Director: Lowell Sherman
Summary (With Spoilers, if that matters):
A popular and self-serving but caring cabaret singer, Lou (Mae West) in 1890s Manhattan Bowery finds herself in between various power-hungry local politicians and criminals who seek to flex their muscles and win Lou's affections. Lou breezily plays them off one another and even manages to help out the charity center next door to the cabaret, but not without the help of an undercover Federal agent known as "The Hawk" (Cary Grant). In the end, The Hawk rounds up all of the crooks, and instead of hauling Lou into prison for her self-defensive murder of another dastardly dame, he puts a ring on her finger and vows to marry her.
Did I Like It?
She Done Him Wrong is fun enough, but not exactly a stunning classic film that with give you much to take with you. The plot is pretty thin, sensational and visceral stuff; the primary characters, aside from Lou, are all either penny dreadful, 1-dimensional bad guys or the knight-in-shining armor; and the dialogue is comprised of mostly pulp-novel cliches and silly colloquialisms. These latter can actually be quite amusing at times, if only for their dated silliness.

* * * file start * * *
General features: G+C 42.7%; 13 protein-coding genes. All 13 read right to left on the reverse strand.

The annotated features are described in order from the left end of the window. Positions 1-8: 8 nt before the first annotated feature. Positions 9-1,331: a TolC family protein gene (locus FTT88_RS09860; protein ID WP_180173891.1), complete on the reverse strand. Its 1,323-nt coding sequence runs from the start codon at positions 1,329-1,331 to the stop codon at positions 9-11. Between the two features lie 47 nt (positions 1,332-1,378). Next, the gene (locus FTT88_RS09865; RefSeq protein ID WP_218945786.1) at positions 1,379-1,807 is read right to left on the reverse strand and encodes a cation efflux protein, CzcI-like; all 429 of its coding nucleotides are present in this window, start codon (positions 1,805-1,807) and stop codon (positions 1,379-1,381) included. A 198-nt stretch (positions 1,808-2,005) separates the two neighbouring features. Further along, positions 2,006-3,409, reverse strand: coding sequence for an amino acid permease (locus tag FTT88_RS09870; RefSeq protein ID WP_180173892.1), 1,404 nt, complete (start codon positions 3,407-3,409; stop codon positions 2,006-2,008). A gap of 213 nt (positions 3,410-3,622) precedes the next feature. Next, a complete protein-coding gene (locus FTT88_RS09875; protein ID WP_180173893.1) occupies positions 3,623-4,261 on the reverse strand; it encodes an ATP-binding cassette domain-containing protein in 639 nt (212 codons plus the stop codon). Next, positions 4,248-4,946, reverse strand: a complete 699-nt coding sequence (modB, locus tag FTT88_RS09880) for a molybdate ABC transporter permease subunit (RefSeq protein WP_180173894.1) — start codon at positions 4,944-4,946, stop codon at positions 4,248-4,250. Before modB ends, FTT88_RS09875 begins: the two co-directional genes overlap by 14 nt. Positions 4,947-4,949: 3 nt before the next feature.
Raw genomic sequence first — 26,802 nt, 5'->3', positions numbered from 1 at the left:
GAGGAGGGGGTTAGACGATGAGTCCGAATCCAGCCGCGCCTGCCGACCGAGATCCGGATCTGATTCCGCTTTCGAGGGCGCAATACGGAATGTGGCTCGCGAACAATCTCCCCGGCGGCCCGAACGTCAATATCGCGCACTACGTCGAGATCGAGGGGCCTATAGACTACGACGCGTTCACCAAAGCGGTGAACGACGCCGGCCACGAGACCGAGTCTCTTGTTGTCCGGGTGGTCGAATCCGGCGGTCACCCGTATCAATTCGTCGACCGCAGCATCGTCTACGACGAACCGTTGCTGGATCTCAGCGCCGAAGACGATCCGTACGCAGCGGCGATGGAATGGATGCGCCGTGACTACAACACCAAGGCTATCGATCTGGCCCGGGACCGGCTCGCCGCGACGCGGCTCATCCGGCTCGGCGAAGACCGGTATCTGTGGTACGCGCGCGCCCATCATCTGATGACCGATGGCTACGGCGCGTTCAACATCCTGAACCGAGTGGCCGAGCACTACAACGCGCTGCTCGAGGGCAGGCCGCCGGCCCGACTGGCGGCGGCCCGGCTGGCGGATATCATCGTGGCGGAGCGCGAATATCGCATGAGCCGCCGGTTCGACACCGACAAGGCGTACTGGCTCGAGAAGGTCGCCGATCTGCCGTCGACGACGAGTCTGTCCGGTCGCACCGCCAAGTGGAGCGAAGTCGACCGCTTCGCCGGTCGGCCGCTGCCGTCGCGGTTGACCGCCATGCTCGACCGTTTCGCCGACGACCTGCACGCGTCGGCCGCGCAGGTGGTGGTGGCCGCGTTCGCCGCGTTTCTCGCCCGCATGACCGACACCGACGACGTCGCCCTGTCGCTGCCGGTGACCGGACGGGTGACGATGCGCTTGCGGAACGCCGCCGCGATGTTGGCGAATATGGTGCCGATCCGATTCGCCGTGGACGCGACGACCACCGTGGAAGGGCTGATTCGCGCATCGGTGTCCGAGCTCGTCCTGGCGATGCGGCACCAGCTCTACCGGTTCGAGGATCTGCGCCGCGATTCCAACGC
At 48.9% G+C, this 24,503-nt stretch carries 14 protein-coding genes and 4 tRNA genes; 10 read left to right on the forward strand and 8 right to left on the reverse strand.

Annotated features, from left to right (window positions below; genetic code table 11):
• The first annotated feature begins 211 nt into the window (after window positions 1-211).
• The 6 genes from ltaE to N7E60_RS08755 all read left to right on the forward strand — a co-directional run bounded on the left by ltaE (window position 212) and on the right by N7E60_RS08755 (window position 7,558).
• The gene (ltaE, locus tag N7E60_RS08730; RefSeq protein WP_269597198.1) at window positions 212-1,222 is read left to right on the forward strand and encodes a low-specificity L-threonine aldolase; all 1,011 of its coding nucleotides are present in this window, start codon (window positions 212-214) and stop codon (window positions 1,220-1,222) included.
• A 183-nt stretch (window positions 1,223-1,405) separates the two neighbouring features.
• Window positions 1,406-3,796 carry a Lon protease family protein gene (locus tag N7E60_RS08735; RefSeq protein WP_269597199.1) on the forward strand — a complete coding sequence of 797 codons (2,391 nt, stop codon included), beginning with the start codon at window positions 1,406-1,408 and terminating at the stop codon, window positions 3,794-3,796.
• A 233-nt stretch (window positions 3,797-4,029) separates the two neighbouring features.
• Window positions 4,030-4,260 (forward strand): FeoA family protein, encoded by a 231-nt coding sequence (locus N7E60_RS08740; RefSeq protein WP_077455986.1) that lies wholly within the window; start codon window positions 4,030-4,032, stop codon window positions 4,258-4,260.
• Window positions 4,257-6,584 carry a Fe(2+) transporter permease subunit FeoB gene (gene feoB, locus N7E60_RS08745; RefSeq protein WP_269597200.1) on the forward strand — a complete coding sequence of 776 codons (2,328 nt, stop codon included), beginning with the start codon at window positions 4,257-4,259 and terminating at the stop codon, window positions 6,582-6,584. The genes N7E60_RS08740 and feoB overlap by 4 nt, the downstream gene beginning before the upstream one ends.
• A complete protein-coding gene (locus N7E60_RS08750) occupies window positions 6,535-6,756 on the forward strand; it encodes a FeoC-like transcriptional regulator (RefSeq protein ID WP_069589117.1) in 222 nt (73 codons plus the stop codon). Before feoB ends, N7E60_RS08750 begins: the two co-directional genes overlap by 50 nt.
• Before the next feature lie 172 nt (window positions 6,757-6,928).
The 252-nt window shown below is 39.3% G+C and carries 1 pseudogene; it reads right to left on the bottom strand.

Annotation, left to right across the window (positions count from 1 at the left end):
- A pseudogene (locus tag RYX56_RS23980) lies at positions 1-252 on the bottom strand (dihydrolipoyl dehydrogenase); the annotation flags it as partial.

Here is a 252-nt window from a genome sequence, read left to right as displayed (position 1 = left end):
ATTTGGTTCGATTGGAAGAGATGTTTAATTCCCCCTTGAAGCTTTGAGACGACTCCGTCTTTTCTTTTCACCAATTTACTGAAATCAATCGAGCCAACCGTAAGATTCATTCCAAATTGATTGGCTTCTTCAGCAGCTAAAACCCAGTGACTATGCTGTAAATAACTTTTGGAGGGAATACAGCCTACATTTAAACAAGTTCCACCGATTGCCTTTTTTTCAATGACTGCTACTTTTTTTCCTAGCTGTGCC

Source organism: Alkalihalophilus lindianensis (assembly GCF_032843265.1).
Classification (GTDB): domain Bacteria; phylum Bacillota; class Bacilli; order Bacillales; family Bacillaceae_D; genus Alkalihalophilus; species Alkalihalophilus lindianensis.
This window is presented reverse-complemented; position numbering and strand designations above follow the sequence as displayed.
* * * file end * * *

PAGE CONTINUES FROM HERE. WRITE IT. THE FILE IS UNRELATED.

No, the attraction has nothing to do with plot, character depth, stunning dialogue, or dazzling acting. It's all about Mae West. She was, truly, a wonder. With a breezy and careless sultriness, West dominates every scene. Despite playing what amounts to a prostitute with extremely loose ideas when it comes to men's affections, West is in complete control in virtually every scene. In films from the 1930s, especially the pre-Hayes Code era, the only other woman who I find as naturally strong and magnetic as West was Barbara Stanwyck.
|Not unlike the characters she played in vaudeville and films,|
West inspired lust, attraction, and admiration, as well as
derision and jealousy in both men and women. And she
seemed to have a hell of a good time doing it all.
She Done Him Wrong is a fun, quick look back at how bawdy and entertaining films could be in the 1930s, before the film industry got scared of the conservative majority and started to censor itself - a constricting force that wouldn't start to loosen its stranglehold for over two decades.